They followed the lead of many Italians who made what was at the time a harrowing oceanic voyage from Naples, Italy, to the shores of Ellis Island in New York.
One immigrant couple, Anna and Pietro Sorvino, who left all they ever knew, never dreamed that their great grandson, Peter J. Della Rocca, would one day continue in the footsteps of what would become the family trade.
Armed with a lifetime of practical experience, the Sorvinos settled in Brooklyn in 1894 and did what they knew best — cooking and serving Italian food in their own restaurants.
Today, with the recent opening of his fourth restaurant, Parmesan Pete’s Italian Kitchen, in Naples, Della Rocca continues the “Italian tradition of good taste” started by his great-grandparents.
Describing his cuisine simply as “genuine, rustic, homemade Italian food with a contemporary twist,” Della Rocca said he likes to reconstruct the traditional ways of preparing food and make it exciting by changing ingredients as he does with the standard mozzarella in carrozza appetizer.
“While mozzarella is usually used, I use panko-breaded Fontina cheese and ciabatta bread and fry it to a nice golden brown crisp and serve it with both a tomato and an anchovy brown sauce. It’s different and it tastes fantastic,” he said.
Della Rocca refers to his restaurant as a “sauce house” with three basic sauces. The marinara is prepared with garlic and oil; the gravy, a sweeter sauce made with onions and pork; and a meat sauce made with root vegetables such as carrots are always simmering in big pots ready to be used as the foundation for his house-made dishes.
If dining in is your preference, enter Parmesan Pete’s through an arbor festooned with thick green foliage. A few outdoor tables beckon the hungry to enjoy the temperate winter weather or opt to dine indoors where seating for 50 awaits.
The warmly colored tiled walls and table dressings in shades of beige and brown complement the aroma of garlic-infused authentic Italian dishes wafting from the busy kitchen.
Testifying to the authenticity of the cuisine and Della Rocca’s heritage, one wall bears witness to the four generations of the family whose roots are in the business of making and serving fine Italian cuisine.
Huge poster-sized photos of the family, including one of Della Rocco’s father with Frank Sinatra, confirm the claim that this family knows food.
If you go
Where: 7935 Airport-Pulling Road, Fountain Park, North Naples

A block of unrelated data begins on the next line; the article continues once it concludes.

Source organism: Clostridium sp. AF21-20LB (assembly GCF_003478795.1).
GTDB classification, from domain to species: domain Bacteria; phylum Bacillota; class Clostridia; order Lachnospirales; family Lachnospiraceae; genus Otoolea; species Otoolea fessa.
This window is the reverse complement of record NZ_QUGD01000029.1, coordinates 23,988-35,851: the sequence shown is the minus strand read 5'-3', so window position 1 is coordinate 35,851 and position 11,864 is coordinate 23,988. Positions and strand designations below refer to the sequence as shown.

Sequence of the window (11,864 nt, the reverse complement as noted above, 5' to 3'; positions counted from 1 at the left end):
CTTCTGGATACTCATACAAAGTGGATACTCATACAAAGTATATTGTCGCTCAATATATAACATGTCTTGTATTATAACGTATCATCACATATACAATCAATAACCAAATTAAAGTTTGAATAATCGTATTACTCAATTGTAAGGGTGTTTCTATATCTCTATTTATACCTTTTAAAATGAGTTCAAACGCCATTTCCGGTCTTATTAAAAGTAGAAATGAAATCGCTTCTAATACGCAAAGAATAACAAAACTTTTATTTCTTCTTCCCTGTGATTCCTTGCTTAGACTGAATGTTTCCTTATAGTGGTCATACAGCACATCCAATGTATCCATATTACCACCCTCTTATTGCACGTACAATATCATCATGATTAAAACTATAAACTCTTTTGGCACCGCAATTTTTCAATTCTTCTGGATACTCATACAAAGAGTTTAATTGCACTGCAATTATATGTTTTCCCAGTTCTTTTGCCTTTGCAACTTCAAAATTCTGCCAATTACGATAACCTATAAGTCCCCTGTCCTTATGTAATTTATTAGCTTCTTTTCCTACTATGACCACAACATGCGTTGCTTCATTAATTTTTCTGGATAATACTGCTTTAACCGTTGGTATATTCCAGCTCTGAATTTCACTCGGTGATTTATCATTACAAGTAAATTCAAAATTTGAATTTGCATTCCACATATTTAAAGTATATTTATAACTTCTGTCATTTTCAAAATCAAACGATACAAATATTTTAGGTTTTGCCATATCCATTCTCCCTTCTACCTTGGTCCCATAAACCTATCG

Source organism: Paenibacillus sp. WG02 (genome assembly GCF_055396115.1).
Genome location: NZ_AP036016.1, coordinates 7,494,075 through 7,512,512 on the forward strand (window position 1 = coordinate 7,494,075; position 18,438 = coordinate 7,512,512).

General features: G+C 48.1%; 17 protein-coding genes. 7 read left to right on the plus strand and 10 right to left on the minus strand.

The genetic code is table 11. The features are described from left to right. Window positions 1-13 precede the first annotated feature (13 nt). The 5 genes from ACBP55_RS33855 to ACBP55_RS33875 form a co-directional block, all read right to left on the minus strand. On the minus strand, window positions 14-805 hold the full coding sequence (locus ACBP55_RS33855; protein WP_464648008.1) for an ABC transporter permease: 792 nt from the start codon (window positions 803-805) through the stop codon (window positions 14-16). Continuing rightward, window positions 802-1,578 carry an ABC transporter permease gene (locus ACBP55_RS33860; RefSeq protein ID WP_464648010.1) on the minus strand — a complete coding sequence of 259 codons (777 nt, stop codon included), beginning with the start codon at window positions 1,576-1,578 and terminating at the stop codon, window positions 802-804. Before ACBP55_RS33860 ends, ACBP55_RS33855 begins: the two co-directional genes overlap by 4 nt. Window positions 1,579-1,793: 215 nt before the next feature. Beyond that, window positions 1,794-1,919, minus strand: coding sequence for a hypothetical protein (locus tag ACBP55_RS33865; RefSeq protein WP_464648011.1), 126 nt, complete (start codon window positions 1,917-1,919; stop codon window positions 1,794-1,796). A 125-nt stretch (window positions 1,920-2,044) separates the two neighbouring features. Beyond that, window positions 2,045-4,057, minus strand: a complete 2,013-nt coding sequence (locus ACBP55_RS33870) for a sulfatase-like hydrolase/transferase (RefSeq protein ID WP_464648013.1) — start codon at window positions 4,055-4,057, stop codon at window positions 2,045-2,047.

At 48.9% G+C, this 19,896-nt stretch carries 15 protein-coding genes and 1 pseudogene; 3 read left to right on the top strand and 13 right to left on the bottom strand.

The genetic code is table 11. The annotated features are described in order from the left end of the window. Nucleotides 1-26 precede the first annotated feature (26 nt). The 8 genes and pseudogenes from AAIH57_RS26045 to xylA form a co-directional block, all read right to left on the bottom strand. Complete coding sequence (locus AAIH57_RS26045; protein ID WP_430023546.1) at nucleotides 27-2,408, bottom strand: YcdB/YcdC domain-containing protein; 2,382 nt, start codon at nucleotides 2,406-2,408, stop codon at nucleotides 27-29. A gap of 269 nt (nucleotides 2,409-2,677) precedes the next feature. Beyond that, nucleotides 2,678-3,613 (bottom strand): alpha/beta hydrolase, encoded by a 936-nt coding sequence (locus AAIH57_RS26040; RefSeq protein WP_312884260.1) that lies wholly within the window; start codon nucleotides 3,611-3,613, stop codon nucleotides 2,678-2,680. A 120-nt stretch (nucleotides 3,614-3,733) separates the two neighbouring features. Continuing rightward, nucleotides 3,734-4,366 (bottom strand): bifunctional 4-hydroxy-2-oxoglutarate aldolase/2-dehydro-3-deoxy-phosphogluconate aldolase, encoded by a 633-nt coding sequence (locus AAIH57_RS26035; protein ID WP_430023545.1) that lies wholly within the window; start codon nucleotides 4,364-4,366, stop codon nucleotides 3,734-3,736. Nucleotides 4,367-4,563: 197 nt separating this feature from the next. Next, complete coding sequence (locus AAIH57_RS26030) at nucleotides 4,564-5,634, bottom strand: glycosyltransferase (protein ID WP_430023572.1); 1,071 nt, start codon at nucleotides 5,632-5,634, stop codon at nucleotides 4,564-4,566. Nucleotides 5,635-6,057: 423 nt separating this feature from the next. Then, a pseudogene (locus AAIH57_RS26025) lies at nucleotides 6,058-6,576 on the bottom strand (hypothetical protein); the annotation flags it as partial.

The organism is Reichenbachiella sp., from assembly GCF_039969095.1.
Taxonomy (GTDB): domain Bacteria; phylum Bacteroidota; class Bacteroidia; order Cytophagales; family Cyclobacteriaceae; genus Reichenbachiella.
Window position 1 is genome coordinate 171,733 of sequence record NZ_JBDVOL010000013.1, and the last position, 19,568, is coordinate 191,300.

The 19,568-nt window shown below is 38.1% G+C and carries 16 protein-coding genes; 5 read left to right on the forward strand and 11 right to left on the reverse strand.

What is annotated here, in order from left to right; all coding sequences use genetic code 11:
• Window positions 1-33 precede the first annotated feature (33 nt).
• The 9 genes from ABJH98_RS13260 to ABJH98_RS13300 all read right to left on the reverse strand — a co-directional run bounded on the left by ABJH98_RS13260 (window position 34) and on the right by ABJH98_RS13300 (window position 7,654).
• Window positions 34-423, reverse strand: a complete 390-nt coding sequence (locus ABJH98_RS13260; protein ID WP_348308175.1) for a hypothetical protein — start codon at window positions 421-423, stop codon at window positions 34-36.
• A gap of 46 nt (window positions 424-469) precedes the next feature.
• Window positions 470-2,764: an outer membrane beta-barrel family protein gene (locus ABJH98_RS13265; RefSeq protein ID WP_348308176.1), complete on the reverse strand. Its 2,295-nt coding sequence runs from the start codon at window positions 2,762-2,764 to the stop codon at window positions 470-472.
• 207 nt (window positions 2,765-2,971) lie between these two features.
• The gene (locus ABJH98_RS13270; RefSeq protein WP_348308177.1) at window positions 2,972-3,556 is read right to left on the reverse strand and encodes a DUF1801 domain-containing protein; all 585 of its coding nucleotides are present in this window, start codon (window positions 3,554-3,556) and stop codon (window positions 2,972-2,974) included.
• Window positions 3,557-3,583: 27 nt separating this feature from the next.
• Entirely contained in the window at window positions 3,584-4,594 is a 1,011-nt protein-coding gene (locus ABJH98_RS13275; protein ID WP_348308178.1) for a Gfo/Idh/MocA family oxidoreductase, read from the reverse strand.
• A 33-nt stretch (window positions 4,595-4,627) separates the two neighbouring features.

When: 11:30 a.m. to 2 p.m. Mondays-Fridays (lunch); 4:30 p.m. to close Mondays-Sundays (dinner)
Prices: $10-$12 entrees; $10-$16 pizzas (lunch); $7-$13 appetizers; $13-$18 entrees (dinner)
Information: 239-992-3663 or www.parmesanpetes.com
Start with a cocktail at the bar that seats a half dozen and enjoy happy hour pricing every day from 4:30 to 6 p.m. with draft beer and house wines by the glass at half price, and prepare your palette for dinner.
Order starters ($7-$13) such as fried calamari, mussels bianca or baked clams oreganata or one of seven salads ($6-$8) like the arugula salad with pecans, crisp thin-sliced apples, prosciutto and sliced roasted pork tenderloin finished with a raspberry vinaigrette.
Entrees ($15-$17; veal at market price) are served with Pete’s selected vegetable and potato or side of pasta with tomato sauce (add side house salad for $1.50). Select from shrimp, eggplant, sausage or chicken Parmesan, chicken Marsala or scarpariello to sirloin pizzaiolo.
Pastas ($13-$18) include such traditional Italian fare such as cavatelli and broccoli, pappardelle carbonara, rigatoni with broccoli di rabe and linguini fra diavolo.
Finish your repast with cappuccino or espresso paired with Parmesan Pete’s dessert menu ($3.50-$12) that offers crème brûlée and cannolis to New York style cheesecake.
Poised to fill the need for Italian done right, Della Rocca is focusing his latest venture on delivering the best in Italian takeout cuisine prepared with his Brooklyn-style chops.
Parmesan Pete’s is offering its “$35 Wine & Dine at Home” deal. Order $35 from the takeout menu and get a free bottle of red or white house wine, the same wine served in the restaurant, valued at $20.
In addition to specialty rolls such as Stromboli and calzones ($9-$10), popular takeout choices included pastas ($10-$15) and entrees ($12-$14) and pizza.
The cooked-just-right 12-inch or 16-inch discs ($10-$13) are made New York-style with a crisp, thin crust topped with house tomato sauce and finished with basil oil and Parmesan cheese.
Add traditional toppings ($1 each) such as peppers, onions, mushrooms, pepperoni, garlic, eggplant, olives, anchovies, ham, meatball, sausage, cherry pepper, broccoli or extra cheese. Specialty toppings ($2 each) include artichokes, roasted peppers, bacon, fresh spinach, ricotta, prosciutto, fresh mozzarella, broccoli raab, chicken or sun-dried tomatoes. For $3, add prosciutto or shrimp.
Special pies are priced from $12 to $16 for the Margarita (mozzarella, tomato and garlic with basil oil drizzle), $14 to $18 for the white pie (ricotta, mozzarella, Parmesan and sautéed spinach) and $16 to $20 for the signature pie alla Pete (ricotta, mozzarella, Gorgonzola, topped with arugula, sun-dried tomato and balsamic drizzle).
Promising “A Big Bite of Brooklyn,” Della Rocca invites all to come in and dine or try his takeout meal deal and rustic pizza.
PETER DELLA ROCCA'S SHRIMP FRA DIAVALO OVER LINGUINI
1/2 lb. linguini
10 large shrimp
2 cloves garlic, crushed
1/4 cup olive oil
1 cup crushed tomatoes
1/4 cup white wine
1/4 cup clam juice
1/4 cup chopped fresh basil
1 Tbsp. butter
1 Cook linguini and keep warm.
2 Heat oil and garlic in sauté pan until the garlic browns.
3 Add shrimp and cook for one minute, turning.
4 Add white wine, then crushed tomatoes, and simmer one minute.
5 Add clam juice, butter and oregano, salt, pepper to taste.
6 Simmer until the shrimp are translucent.
7 Place the cooked linguini in plates, place shrimp over the pasta and spoon sauce over all.